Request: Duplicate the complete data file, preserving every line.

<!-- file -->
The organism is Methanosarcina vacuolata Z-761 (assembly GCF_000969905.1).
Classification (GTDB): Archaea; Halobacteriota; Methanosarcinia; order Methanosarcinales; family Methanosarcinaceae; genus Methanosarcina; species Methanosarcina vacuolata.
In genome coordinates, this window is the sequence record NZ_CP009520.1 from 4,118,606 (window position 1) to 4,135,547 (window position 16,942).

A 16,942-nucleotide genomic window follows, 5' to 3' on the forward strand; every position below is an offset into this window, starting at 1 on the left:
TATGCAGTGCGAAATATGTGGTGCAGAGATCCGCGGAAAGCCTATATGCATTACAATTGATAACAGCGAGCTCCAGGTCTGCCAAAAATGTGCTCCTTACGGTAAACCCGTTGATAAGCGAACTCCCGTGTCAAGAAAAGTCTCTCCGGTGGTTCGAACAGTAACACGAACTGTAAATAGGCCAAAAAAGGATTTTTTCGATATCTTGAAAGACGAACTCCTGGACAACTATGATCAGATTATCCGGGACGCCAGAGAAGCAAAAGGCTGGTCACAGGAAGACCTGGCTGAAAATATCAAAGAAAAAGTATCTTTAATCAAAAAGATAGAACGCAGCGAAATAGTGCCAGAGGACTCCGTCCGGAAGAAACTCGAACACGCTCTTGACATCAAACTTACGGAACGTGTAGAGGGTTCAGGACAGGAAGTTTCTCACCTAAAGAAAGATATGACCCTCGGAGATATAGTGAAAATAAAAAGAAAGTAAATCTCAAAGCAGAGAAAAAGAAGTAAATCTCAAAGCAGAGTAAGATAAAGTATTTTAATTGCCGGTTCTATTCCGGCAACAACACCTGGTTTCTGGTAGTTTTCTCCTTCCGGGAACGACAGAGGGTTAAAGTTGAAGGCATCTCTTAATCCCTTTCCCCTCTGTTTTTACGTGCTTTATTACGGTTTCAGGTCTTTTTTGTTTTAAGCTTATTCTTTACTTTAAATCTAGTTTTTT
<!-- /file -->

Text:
The organism is Methanosarcina vacuolata Z-761 (assembly GCF_000969905.1).
Classification (GTDB): Archaea; Halobacteriota; Methanosarcinia; order Methanosarcinales; family Methanosarcinaceae; genus Methanosarcina; species Methanosarcina vacuolata.
In genome coordinates, this window is the sequence record NZ_CP009520.1 from 4,118,606 (window position 1) to 4,135,547 (window position 16,942).

A 16,942-nucleotide genomic window follows, 5' to 3' on the forward strand; every position below is an offset into this window, starting at 1 on the left:
TATGCAGTGCGAAATATGTGGTGCAGAGATCCGCGGAAAGCCTATATGCATTACAATTGATAACAGCGAGCTCCAGGTCTGCCAAAAATGTGCTCCTTACGGTAAACCCGTTGATAAGCGAACTCCCGTGTCAAGAAAAGTCTCTCCGGTGGTTCGAACAGTAACACGAACTGTAAATAGGCCAAAAAAGGATTTTTTCGATATCTTGAAAGACGAACTCCTGGACAACTATGATCAGATTATCCGGGACGCCAGAGAAGCAAAAGGCTGGTCACAGGAAGACCTGGCTGAAAATATCAAAGAAAAAGTATCTTTAATCAAAAAGATAGAACGCAGCGAAATAGTGCCAGAGGACTCCGTCCGGAAGAAACTCGAACACGCTCTTGACATCAAACTTACGGAACGTGTAGAGGGTTCAGGACAGGAAGTTTCTCACCTAAAGAAAGATATGACCCTCGGAGATATAGTGAAAATAAAAAGAAAGTAAATCTCAAAGCAGAGAAAAAGAAGTAAATCTCAAAGCAGAGTAAGATAAAGTATTTTAATTGCCGGTTCTATTCCGGCAACAACACCTGGTTTCTGGTAGTTTTCTCCTTCCGGGAACGACAGAGGGTTAAAGTTGAAGGCATCTCTTAATCCCTTTCCCCTCTGTTTTTACGTGCTTTATTACGGTTTCAGGTCTTTTTTGTTTTAAGCTTATTCTTTACTTTAAATCTAGTTTTTT